The much anticipated results of the US Presidential elections were finally declared late on November 8, 2016. The Republican Party has scored a landslide victory. Republicans Donald Trump and Mike Pence are going to be the next President and Vice President of the USA.
Following its decisive victory in Pennsylvania, the GOP looks set to hold sway in the US Senate as well.
Having secured 264 electoral votes already and leading in the states of Michigan, Wisconsin and Arizona, Donald Trump looks set to become the next president of the USA. He's just four more votes away from winning the elections.
The Republicans' dominance in the US House of Representatives is set to continue. While the party may find it difficult to retain majority in the Senate, continued Republican dominance in the House could hamper any legislative agenda taken up by Clinton, in case she is elected. On the other hand, Trump's victory could lead to a prompt demise of outgoing President and Democrat member Barack Obama's health reforms.
In what may come as another setback for Hillary Clinton, as per latest reports, Republican Pat Toomey has been re-elected to the Senate from Pennsylvania.
At the Republican National Convention, delegates had to choose between incumbent President Chester A. Arthur, Speaker of the House James G. Blaine of Maine, and Senator George F. Edmunds. Blaine won the nomination easily, and became the party's presidential candidate. John A. Logan beat out the rest of the candidates to become the vice presidential candidate and running mate to Blaine.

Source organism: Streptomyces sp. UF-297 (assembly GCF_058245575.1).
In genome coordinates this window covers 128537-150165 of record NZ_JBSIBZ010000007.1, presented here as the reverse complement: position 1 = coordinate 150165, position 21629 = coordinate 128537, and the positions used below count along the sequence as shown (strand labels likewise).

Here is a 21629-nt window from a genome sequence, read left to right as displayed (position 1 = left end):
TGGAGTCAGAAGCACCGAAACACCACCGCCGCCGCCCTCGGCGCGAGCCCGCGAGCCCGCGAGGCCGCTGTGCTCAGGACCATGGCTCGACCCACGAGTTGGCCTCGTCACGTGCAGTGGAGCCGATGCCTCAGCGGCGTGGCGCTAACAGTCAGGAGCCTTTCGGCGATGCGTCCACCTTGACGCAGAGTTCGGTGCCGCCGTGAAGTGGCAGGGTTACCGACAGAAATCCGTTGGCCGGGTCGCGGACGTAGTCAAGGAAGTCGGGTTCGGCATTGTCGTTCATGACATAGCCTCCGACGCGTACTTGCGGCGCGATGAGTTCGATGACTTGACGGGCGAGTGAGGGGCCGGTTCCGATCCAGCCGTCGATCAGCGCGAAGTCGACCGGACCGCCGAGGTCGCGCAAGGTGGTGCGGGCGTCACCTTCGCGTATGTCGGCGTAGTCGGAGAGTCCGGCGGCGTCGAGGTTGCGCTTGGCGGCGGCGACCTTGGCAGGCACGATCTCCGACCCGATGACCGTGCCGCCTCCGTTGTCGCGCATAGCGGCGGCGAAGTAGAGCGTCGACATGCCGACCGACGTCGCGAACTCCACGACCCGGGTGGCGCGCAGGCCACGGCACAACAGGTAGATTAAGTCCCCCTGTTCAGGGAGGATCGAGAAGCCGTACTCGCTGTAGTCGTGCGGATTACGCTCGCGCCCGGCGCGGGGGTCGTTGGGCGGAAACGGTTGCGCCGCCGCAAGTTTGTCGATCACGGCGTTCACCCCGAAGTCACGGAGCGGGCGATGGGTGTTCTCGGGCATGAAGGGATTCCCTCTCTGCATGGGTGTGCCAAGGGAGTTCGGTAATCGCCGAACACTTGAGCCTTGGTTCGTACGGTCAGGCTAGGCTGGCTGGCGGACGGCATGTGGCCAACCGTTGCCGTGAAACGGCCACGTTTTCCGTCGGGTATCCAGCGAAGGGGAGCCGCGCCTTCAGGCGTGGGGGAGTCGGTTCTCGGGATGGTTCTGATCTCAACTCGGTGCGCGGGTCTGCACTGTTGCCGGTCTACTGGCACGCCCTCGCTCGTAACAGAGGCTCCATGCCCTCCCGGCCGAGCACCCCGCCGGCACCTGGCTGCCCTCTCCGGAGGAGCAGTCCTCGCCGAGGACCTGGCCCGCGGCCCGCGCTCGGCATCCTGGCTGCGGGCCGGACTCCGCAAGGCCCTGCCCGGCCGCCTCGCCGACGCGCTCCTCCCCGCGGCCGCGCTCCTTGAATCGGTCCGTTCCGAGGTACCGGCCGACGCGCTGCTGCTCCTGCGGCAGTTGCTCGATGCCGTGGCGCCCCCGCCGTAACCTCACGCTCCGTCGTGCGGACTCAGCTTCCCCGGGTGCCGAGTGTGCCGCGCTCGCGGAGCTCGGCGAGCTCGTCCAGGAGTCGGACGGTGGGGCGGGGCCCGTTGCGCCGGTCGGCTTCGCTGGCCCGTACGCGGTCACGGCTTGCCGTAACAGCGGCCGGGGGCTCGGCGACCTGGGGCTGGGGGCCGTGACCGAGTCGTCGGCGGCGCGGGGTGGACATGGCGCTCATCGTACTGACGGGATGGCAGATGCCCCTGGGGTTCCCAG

Third parties with candidates running in the 1884 election were the Prohibition Party and the Equal Rights Party, which had formerly promoted the first woman presidential candidate, Victoria Woodhull. For the Prohibition Party's third attempt at a presidential election, they chose John St. John and William Daniel to represent the party. The Equal Rights Party selected Belva Ann Lockwood as presidential candidate, who noted that she herself was still not eligible to vote in the election.
During the campaigns, Blaine's association with the infamous Mulligan letters, which implicated him in a scandal for selling his congressional influence to businessmen, severely damaged his character. Blaine lost the state of New York, which cost him the election, by his campaign spokesman offending Catholic voters in an offhand statement.
Grover Cleveland stood in contrast to Blaine with a strong track record of his integrity, until it came out that he had fathered an illegitimate son. However, his campaign handled the scandal well, being upfront and open about Cleveland's role, which was a successful strategy.
The 1884 election was a close race, ultimately decided by New York, which gave its 36 electors to Cleveland. Cleveland had won the state by a tiny margin of just over a thousand popular votes. Those 36 electoral votes were enough to secure the win for Cleveland, and he became the twenty-second President of the United States.
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